Muscari - The Grape Hyacinth - will grow virtually anywhere in the garden or in containers of various sorts.
These are superb bulbs for the front of a border, and will soon spread to fill any available space - whether in full sun or semi shade. As container subjects, Muscari bulbs they are valuable in that they will flower every spring with very little care or attention. The fact that they are but a few inches tall makes them all the more attractive - and useful!
Muscari armeniacum and its many cultivars in the mainstay of garden planting, though Muscari comosum is one that I have been very happy to grow. Most of the bulbs that you will find during Autumn in garden centres - and the potted clumps to be found in the spring - will be of Muscari armeniacum. It will give no problems - simply flower and spread year after year.
Light or deep blue is the colour of choice. However, there is a white form - Muscari azureum f. album is a stunning white.
Conventional wisdom has it that the Muscari should be planted in full sun - and from its origins of Asia and the Mediterranean, you would expect this to be the case. However, I have seen splendid clumps in shade beneath shrubs, that have been quite acceptable, and doing much to brighten up a dark spot.
Muscari are very easy to grow, and maybe because of this (fault) they are often neglected! If properly cared for they will repay you even more than the neglected clumps.
It is easy to see why Muscari were dubbed with the common name of Grape Hyacinths. The bunches of individual flowers that make up the whole, are just like miniature bunches of grapes. But of course, they are flowers and not fruit. We have no knowledge of any parts of the plant being poisonous, but as with all garden bulbs - it should be assumed that they are not for eating.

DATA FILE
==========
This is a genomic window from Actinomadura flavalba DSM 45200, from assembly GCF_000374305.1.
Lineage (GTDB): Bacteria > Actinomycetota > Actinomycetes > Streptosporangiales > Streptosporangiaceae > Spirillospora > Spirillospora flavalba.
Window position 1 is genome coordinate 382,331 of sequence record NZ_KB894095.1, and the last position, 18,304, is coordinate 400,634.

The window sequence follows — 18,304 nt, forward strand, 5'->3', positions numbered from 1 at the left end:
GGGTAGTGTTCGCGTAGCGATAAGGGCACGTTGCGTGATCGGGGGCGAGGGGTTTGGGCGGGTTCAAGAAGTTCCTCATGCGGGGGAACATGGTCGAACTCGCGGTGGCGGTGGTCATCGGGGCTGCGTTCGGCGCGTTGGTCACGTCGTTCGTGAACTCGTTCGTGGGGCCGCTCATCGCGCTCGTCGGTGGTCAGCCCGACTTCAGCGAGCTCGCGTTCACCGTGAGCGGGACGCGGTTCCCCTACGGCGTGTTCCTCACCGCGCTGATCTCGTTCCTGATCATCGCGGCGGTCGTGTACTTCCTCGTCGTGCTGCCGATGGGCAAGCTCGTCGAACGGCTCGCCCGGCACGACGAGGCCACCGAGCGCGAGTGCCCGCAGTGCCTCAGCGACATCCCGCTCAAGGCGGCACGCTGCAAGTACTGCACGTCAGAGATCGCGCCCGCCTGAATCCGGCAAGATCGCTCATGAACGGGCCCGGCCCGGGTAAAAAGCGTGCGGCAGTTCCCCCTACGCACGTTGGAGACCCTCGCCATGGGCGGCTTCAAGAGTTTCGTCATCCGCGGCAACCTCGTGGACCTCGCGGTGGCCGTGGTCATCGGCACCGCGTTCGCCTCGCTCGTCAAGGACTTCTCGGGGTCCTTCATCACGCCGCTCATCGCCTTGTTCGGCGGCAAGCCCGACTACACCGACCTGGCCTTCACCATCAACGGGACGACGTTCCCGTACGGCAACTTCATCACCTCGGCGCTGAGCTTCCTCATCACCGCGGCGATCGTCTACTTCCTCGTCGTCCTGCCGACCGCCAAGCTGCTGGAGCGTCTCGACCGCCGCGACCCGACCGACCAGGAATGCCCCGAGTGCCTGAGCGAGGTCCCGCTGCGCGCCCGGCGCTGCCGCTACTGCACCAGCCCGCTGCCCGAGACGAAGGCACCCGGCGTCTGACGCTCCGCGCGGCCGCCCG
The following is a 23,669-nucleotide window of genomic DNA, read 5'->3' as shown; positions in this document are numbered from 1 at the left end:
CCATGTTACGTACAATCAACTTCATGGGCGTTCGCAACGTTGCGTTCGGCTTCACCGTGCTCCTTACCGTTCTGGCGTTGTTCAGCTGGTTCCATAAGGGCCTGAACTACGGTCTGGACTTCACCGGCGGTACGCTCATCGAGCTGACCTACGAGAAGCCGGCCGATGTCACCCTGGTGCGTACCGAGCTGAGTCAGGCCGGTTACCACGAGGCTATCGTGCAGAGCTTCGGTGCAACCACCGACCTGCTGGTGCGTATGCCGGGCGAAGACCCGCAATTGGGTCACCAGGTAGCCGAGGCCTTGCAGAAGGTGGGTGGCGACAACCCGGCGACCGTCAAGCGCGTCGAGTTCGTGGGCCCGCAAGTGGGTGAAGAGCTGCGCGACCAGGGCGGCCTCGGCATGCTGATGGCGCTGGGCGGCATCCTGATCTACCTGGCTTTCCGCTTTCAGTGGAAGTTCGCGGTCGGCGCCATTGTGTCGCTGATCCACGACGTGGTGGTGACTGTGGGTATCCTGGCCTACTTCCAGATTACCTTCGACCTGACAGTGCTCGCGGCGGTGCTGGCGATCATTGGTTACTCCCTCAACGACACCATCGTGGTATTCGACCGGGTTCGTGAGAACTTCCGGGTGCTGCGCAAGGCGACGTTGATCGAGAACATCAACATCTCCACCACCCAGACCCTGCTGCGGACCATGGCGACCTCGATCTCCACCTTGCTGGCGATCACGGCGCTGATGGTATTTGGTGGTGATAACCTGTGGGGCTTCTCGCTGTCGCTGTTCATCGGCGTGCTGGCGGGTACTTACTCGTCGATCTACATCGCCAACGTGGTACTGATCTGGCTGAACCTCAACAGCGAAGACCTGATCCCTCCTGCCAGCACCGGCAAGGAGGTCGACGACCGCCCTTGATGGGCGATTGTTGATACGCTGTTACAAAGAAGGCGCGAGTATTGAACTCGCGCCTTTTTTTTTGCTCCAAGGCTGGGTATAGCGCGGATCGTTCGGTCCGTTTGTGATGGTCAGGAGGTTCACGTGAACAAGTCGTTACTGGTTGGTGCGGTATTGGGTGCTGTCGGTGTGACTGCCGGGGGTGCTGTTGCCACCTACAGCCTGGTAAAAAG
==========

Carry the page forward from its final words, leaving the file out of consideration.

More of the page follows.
Buying and Planting Muscari Bulbs. Bulbs of Muscari are freely available from late Summer onwards and often sold in pre-pack bags. It is normal to be able to buy better bulbs when displayed loose. Obviously choose firm bulbs with no sign of rot or damage that could lead to rot.
The Muscari bulbs should be planted in Autumn, at a depth of around 4in deep (10cm) and not too close together - unless for a quick display in a container for spring flowers. Those that are for growing into drifts will be fine at around 6 to 8 in apart. Closer if you want a quick cover. I find that planting them in groups of 5-7 bulbs with a small gap between clumps leads to a nice natural looking display in the first year. Muscari readily seed and multiply, so will soon be a substantial drift after just two to three years.
Simply let them flower and die down naturally in the spring. They will need no special treatment. However, after four or so years, they will need to be lifted and the clumps divided and replanted. This is best done as soon as the foliage has died off, or at any time during the summer dormancy period. This will allow for more vigour and a better flowering display. They should be left in the ground - being fully hardy - and not lifted for storage.
Seed can be saved and sown as soon as ripe in the spring - leave in a cold frame or in a container under a hedge until germinated. The young seedlings should be grown for a further year, when they will produce small bulbs. Then they can be planted in flowering positions, but with not too much of a display in the first year.
Far better to lift and divide the mature clumps and also remove any offset bulb during this operation. The divided clumps will flower well the next year. The offsets will take a further year to produce flower.
Muscari are reported to sometimes suffer from virus diseases. This has never been noticed by the writer. If virus is noticed, then dig up the affected areas and leave the areas barren for a couple of years. Destroy any affected bulbs.